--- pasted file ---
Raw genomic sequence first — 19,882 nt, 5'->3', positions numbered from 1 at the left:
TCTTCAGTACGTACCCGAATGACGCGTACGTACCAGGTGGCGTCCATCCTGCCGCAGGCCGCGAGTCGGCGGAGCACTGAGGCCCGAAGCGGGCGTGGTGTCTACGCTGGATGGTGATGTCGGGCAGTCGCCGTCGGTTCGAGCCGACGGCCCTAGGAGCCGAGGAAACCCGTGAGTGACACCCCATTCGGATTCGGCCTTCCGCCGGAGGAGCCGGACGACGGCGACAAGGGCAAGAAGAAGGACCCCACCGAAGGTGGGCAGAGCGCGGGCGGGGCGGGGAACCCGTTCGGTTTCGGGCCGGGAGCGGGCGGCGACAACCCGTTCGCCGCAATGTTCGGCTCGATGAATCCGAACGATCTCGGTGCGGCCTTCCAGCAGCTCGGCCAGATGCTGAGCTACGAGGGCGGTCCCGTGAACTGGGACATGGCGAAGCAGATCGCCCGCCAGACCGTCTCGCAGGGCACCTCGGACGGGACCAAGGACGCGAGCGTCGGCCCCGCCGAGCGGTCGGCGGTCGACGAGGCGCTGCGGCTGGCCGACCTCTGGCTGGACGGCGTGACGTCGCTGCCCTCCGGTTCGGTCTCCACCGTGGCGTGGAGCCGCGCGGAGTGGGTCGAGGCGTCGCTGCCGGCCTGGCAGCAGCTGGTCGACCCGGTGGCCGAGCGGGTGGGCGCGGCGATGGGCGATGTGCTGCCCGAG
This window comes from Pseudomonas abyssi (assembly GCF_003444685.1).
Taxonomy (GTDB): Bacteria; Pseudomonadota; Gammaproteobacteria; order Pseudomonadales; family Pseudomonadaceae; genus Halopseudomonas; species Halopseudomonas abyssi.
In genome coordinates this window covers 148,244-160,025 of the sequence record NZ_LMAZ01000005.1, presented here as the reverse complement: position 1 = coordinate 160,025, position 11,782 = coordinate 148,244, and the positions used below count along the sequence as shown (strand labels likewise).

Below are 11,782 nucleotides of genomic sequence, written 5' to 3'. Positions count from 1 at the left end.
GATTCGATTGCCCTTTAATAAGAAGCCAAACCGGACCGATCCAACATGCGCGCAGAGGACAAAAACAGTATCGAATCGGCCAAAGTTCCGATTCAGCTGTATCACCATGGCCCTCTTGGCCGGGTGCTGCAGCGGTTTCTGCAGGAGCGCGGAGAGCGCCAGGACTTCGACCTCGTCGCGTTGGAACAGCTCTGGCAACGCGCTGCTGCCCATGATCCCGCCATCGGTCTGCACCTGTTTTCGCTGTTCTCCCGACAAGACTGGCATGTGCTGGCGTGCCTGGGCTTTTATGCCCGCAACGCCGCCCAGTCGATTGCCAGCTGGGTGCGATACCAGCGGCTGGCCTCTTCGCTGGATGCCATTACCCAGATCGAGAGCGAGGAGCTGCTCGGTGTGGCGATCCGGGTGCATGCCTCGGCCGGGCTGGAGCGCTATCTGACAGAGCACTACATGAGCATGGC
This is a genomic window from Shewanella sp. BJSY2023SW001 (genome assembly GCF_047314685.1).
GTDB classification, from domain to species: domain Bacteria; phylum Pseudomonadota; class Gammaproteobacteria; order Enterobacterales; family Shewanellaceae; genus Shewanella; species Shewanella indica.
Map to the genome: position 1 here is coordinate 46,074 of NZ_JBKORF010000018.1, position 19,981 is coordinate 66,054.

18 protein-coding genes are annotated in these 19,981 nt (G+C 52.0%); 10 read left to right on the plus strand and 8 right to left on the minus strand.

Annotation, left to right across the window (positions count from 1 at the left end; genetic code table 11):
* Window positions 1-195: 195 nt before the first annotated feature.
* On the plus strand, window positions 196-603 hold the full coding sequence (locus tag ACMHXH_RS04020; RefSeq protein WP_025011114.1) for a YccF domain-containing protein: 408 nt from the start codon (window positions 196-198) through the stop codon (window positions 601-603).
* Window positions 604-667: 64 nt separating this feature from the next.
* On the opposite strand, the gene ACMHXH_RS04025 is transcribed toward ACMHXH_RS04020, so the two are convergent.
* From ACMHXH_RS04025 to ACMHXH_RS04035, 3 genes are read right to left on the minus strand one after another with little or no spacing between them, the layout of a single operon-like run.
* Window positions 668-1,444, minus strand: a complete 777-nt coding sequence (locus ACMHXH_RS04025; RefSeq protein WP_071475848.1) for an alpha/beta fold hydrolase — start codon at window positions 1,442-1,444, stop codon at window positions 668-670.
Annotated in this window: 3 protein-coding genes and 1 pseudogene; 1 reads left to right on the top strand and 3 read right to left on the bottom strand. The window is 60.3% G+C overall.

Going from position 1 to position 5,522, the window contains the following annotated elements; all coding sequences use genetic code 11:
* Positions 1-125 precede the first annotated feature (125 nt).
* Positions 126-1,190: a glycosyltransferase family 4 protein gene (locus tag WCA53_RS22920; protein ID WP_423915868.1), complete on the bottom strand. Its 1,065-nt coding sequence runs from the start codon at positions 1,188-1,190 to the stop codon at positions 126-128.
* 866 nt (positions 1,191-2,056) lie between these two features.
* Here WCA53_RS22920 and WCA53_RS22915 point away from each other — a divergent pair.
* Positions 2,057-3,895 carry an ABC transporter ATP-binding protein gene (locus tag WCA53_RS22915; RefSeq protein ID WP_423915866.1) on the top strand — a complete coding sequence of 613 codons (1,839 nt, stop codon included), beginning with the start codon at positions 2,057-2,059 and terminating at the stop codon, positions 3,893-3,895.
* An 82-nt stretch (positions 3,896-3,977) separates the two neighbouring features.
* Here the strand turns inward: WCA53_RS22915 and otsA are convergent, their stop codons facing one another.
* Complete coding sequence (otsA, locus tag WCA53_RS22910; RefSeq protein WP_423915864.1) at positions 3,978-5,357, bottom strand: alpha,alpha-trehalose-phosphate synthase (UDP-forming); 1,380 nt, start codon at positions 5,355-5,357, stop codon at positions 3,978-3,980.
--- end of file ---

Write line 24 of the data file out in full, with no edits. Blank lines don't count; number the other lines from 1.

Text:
* Here WCA53_RS22920 and WCA53_RS22915 point away from each other — a divergent pair.